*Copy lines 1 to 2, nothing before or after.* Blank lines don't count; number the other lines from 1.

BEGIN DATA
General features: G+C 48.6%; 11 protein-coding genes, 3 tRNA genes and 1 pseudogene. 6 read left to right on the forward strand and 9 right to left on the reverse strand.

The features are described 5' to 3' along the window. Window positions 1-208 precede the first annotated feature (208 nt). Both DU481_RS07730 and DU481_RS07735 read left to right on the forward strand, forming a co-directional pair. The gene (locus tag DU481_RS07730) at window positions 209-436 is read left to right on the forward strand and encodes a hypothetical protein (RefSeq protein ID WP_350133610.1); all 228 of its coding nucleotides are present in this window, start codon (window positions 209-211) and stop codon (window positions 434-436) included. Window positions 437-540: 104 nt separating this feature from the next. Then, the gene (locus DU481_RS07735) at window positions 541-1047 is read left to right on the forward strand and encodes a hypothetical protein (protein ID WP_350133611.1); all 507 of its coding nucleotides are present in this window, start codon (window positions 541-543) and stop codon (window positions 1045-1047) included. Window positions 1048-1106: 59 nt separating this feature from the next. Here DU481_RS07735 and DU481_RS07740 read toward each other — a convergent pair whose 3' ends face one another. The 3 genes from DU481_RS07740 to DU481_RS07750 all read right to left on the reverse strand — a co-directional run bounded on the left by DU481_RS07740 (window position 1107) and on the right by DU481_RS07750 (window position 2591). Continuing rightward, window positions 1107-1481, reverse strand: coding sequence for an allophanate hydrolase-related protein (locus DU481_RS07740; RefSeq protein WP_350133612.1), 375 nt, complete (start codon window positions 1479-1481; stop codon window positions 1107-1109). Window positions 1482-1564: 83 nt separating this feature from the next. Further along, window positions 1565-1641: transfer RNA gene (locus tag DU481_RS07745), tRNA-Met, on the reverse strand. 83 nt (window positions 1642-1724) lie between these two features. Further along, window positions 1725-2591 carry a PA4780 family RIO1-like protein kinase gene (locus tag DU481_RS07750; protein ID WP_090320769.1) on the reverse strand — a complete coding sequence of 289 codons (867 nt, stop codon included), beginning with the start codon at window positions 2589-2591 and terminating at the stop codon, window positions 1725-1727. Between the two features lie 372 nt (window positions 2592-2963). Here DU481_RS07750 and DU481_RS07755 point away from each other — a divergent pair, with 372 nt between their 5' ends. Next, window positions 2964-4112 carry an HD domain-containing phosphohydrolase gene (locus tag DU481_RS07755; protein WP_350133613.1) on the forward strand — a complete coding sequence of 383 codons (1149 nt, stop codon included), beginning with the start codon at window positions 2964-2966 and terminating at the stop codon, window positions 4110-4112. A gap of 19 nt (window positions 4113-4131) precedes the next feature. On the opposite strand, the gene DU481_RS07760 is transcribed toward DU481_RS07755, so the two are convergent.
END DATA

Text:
General features: G+C 48.6%; 11 protein-coding genes, 3 tRNA genes and 1 pseudogene. 6 read left to right on the forward strand and 9 right to left on the reverse strand.

The features are described 5' to 3' along the window. Window positions 1-208 precede the first annotated feature (208 nt). Both DU481_RS07730 and DU481_RS07735 read left to right on the forward strand, forming a co-directional pair. The gene (locus tag DU481_RS07730) at window positions 209-436 is read left to right on the forward strand and encodes a hypothetical protein (RefSeq protein ID WP_350133610.1); all 228 of its coding nucleotides are present in this window, start codon (window positions 209-211) and stop codon (window positions 434-436) included. Window positions 437-540: 104 nt separating this feature from the next. Then, the gene (locus DU481_RS07735) at window positions 541-1047 is read left to right on the forward strand and encodes a hypothetical protein (protein ID WP_350133611.1); all 507 of its coding nucleotides are present in this window, start codon (window positions 541-543) and stop codon (window positions 1045-1047) included. Window positions 1048-1106: 59 nt separating this feature from the next. Here DU481_RS07735 and DU481_RS07740 read toward each other — a convergent pair whose 3' ends face one another. The 3 genes from DU481_RS07740 to DU481_RS07750 all read right to left on the reverse strand — a co-directional run bounded on the left by DU481_RS07740 (window position 1107) and on the right by DU481_RS07750 (window position 2591). Continuing rightward, window positions 1107-1481, reverse strand: coding sequence for an allophanate hydrolase-related protein (locus DU481_RS07740; RefSeq protein WP_350133612.1), 375 nt, complete (start codon window positions 1479-1481; stop codon window positions 1107-1109). Window positions 1482-1564: 83 nt separating this feature from the next. Further along, window positions 1565-1641: transfer RNA gene (locus tag DU481_RS07745), tRNA-Met, on the reverse strand. 83 nt (window positions 1642-1724) lie between these two features. Further along, window positions 1725-2591 carry a PA4780 family RIO1-like protein kinase gene (locus tag DU481_RS07750; protein ID WP_090320769.1) on the reverse strand — a complete coding sequence of 289 codons (867 nt, stop codon included), beginning with the start codon at window positions 2589-2591 and terminating at the stop codon, window positions 1725-1727. Between the two features lie 372 nt (window positions 2592-2963). Here DU481_RS07750 and DU481_RS07755 point away from each other — a divergent pair, with 372 nt between their 5' ends. Next, window positions 2964-4112 carry an HD domain-containing phosphohydrolase gene (locus tag DU481_RS07755; protein WP_350133613.1) on the forward strand — a complete coding sequence of 383 codons (1149 nt, stop codon included), beginning with the start codon at window positions 2964-2966 and terminating at the stop codon, window positions 4110-4112. A gap of 19 nt (window positions 4113-4131) precedes the next feature. On the opposite strand, the gene DU481_RS07760 is transcribed toward DU481_RS07755, so the two are convergent.